Electrodialysis (ED)

Electrodialysis (ED) is a membrane process used to transport salt ions from one solution to another. Ions are transported through semi permeable membrane, under the influence of an electric potential.

Electrodialysis units contain alternatively arranged anion exchange membranes. By placing multiple membranes in a row, which alternately allow positively or negatively charged ions to flow through, the ions can be removed from wastewater.

In some columns concentration of ions will take place and in other columns ions will be removed. The concentrated saltwater flow is circulated until it has reached a value that enables precipitation. At this point the flow is discharged.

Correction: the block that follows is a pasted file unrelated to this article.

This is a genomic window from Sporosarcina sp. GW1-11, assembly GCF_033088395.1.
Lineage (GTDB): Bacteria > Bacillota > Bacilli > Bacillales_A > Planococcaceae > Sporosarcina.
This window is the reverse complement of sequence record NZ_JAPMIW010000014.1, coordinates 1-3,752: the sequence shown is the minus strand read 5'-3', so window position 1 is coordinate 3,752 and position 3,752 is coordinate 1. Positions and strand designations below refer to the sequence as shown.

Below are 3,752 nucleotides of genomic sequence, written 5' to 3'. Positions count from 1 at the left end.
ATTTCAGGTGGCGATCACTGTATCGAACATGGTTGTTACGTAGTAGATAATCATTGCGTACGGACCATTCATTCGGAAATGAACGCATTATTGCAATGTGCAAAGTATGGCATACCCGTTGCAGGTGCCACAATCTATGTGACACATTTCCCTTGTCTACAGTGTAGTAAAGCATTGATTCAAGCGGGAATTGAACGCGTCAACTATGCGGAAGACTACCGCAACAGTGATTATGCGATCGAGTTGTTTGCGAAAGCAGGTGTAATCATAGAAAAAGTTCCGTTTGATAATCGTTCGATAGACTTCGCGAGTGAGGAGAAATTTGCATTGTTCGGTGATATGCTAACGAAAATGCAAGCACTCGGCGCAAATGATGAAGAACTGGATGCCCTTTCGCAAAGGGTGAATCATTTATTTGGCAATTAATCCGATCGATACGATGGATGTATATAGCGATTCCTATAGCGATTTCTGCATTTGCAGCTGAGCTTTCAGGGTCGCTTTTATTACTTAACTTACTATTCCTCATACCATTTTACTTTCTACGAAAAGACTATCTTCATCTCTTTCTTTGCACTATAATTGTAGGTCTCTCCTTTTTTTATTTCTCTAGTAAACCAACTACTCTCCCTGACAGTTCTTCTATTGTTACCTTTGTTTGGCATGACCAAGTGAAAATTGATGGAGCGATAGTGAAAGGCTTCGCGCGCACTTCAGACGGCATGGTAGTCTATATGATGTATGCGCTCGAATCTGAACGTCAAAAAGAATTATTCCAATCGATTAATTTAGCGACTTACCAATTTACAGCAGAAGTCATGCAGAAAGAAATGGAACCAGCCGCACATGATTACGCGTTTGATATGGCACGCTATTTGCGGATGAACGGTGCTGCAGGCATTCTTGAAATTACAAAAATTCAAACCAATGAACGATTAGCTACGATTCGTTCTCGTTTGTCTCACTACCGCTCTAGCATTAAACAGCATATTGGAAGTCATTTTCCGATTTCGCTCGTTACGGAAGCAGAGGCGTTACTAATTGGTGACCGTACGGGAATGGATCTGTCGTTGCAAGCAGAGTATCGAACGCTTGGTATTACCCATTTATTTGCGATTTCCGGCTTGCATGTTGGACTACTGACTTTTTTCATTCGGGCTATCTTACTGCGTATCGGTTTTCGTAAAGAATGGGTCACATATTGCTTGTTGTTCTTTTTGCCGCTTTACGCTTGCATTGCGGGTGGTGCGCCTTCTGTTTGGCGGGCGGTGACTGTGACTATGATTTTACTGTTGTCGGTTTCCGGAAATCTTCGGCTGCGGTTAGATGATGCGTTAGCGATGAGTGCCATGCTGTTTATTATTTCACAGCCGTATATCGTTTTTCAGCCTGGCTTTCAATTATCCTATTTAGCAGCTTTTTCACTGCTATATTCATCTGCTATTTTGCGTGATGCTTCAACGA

This technique can be applied to remove ions from water. Particles that do not carry an electrical charge are not removed. Cation-selective membranes consist of sulphonated polystyrene, while anion-selective membranes consist of polystyrene with quaternary ammonia. Sometimes pre-treatment is necessary before the electro dialysis can take place. Suspended solids with a diameter that exceeds 10 µm need to be removed, or else they will plug the membrane pores. There are also substances that are able to neutralize a membrane, such as large organic anions, colloids, iron oxides and manganese oxide. These disturb the selective effect of the membrane.

Pre-treatment methods, which aid the prevention of these effects are active carbon filtration (for organic matter), flocculation (for colloids) and filtration techniques.